The primary aim of this study was to investigate whether there had indeed been a growth of indirect employment, and to what extent this was attributable to the labour law regime, as well as its consequences for that regime. A second aim is to interrogate the argument that labour legislation has introduced “rigidities” in the labour market and trade unions (through collective bargaining) have pushed up minimum wages to unrealistic levels.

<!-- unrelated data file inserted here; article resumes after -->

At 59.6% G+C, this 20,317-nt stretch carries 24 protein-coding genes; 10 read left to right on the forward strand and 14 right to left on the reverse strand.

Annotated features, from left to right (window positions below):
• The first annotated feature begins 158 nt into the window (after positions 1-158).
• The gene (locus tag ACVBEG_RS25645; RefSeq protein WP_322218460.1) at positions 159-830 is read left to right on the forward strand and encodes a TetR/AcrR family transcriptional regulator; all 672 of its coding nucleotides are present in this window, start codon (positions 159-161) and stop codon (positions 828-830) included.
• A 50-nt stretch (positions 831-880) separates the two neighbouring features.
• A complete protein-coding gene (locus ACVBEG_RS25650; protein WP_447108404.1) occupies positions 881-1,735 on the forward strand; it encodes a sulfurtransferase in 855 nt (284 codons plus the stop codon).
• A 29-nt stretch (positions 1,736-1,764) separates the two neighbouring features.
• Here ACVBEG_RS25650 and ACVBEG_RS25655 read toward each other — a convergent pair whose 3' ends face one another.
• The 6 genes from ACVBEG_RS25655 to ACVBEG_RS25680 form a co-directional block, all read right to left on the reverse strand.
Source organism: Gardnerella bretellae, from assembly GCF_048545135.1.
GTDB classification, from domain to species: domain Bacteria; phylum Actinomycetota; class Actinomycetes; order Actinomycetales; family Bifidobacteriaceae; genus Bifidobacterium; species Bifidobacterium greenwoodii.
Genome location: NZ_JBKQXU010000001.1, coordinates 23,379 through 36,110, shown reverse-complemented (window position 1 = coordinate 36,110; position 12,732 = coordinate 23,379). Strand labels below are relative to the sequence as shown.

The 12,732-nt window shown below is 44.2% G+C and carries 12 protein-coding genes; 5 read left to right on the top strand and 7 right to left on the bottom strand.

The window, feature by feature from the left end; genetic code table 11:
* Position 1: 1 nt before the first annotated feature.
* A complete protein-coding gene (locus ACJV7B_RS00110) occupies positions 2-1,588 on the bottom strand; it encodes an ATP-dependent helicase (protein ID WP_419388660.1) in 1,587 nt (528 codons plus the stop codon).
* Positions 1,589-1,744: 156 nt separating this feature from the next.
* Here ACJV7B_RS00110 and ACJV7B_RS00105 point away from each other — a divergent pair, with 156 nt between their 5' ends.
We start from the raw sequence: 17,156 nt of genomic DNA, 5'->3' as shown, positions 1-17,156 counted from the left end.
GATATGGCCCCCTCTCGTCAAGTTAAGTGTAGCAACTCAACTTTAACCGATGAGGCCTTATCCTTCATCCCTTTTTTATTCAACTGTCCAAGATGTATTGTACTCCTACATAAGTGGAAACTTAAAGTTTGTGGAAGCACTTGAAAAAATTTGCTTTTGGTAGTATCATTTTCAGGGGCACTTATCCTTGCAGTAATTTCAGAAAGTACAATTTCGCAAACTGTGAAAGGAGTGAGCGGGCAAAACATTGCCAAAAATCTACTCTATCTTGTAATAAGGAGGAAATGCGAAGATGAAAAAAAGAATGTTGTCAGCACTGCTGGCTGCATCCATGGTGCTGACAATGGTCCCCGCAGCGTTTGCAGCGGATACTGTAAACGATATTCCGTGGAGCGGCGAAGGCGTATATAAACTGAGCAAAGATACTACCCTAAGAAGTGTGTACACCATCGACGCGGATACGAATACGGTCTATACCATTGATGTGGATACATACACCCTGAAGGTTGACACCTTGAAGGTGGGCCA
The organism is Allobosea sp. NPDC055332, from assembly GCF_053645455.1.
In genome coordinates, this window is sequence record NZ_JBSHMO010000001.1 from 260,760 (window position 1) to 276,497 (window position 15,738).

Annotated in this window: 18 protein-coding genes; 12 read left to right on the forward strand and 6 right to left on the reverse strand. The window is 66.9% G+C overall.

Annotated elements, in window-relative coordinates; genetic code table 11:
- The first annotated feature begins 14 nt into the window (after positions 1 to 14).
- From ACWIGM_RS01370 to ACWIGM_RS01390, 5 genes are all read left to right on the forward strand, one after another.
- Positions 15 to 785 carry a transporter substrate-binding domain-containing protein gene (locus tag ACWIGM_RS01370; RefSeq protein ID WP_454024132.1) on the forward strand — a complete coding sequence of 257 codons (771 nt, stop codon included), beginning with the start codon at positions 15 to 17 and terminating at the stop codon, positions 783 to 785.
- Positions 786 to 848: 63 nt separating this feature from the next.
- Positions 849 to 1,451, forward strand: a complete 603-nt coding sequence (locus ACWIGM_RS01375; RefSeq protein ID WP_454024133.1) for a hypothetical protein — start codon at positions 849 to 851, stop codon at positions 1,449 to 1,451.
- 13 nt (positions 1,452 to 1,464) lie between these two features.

Employment creation is a national priority, and it is often said that agriculture is a sector in which jobs should be created. This has not happened. A study of employment in the Hex River Valley confirms this. Although the area under cultivation expanded by half, the number of jobs had fallen by 30 percent over a thirty-year period. How, then, are the job statistics reconciled with burgeoning informal settlements? The most plausible explanation seemed to be a growth of indirect employment.